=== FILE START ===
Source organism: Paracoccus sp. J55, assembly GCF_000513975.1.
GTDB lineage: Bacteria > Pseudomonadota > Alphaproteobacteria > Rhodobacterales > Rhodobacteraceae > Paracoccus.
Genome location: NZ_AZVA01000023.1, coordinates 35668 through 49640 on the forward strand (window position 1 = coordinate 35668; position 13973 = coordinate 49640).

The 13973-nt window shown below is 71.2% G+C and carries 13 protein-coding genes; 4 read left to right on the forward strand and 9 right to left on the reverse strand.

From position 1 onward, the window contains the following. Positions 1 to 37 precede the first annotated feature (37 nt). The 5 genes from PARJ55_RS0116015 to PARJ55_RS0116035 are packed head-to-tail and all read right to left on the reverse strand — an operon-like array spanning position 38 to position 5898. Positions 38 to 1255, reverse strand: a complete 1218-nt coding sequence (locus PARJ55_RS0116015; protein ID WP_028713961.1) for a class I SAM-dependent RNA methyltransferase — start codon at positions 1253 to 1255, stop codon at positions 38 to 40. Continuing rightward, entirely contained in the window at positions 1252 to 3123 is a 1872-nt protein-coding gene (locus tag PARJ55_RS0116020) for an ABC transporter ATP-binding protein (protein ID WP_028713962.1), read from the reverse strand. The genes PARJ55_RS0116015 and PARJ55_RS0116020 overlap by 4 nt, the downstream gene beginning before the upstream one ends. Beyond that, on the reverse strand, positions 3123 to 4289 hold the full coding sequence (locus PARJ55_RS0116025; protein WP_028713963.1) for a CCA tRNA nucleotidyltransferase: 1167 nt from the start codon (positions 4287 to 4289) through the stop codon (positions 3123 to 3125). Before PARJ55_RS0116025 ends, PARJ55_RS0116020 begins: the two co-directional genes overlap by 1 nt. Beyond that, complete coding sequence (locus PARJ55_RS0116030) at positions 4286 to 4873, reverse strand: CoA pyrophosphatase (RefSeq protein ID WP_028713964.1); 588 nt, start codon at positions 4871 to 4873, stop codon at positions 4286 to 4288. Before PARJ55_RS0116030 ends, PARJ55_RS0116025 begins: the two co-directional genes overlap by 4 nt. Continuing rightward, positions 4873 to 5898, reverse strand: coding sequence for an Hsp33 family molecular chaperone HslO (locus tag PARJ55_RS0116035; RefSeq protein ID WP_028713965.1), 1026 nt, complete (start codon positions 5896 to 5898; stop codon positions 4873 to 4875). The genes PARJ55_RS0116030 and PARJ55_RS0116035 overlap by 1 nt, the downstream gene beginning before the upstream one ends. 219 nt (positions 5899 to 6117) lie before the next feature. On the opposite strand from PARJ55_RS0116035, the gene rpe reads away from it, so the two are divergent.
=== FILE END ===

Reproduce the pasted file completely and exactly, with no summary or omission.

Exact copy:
Source organism: Paracoccus sp. J55, assembly GCF_000513975.1.
GTDB lineage: Bacteria > Pseudomonadota > Alphaproteobacteria > Rhodobacterales > Rhodobacteraceae > Paracoccus.
Genome location: NZ_AZVA01000023.1, coordinates 35668 through 49640 on the forward strand (window position 1 = coordinate 35668; position 13973 = coordinate 49640).

The 13973-nt window shown below is 71.2% G+C and carries 13 protein-coding genes; 4 read left to right on the forward strand and 9 right to left on the reverse strand.

From position 1 onward, the window contains the following. Positions 1 to 37 precede the first annotated feature (37 nt). The 5 genes from PARJ55_RS0116015 to PARJ55_RS0116035 are packed head-to-tail and all read right to left on the reverse strand — an operon-like array spanning position 38 to position 5898. Positions 38 to 1255, reverse strand: a complete 1218-nt coding sequence (locus PARJ55_RS0116015; protein ID WP_028713961.1) for a class I SAM-dependent RNA methyltransferase — start codon at positions 1253 to 1255, stop codon at positions 38 to 40. Continuing rightward, entirely contained in the window at positions 1252 to 3123 is a 1872-nt protein-coding gene (locus tag PARJ55_RS0116020) for an ABC transporter ATP-binding protein (protein ID WP_028713962.1), read from the reverse strand. The genes PARJ55_RS0116015 and PARJ55_RS0116020 overlap by 4 nt, the downstream gene beginning before the upstream one ends. Beyond that, on the reverse strand, positions 3123 to 4289 hold the full coding sequence (locus PARJ55_RS0116025; protein WP_028713963.1) for a CCA tRNA nucleotidyltransferase: 1167 nt from the start codon (positions 4287 to 4289) through the stop codon (positions 3123 to 3125). Before PARJ55_RS0116025 ends, PARJ55_RS0116020 begins: the two co-directional genes overlap by 1 nt. Beyond that, complete coding sequence (locus PARJ55_RS0116030) at positions 4286 to 4873, reverse strand: CoA pyrophosphatase (RefSeq protein ID WP_028713964.1); 588 nt, start codon at positions 4871 to 4873, stop codon at positions 4286 to 4288. Before PARJ55_RS0116030 ends, PARJ55_RS0116025 begins: the two co-directional genes overlap by 4 nt. Continuing rightward, positions 4873 to 5898, reverse strand: coding sequence for an Hsp33 family molecular chaperone HslO (locus tag PARJ55_RS0116035; RefSeq protein ID WP_028713965.1), 1026 nt, complete (start codon positions 5896 to 5898; stop codon positions 4873 to 4875). The genes PARJ55_RS0116030 and PARJ55_RS0116035 overlap by 1 nt, the downstream gene beginning before the upstream one ends. 219 nt (positions 5899 to 6117) lie before the next feature. On the opposite strand from PARJ55_RS0116035, the gene rpe reads away from it, so the two are divergent.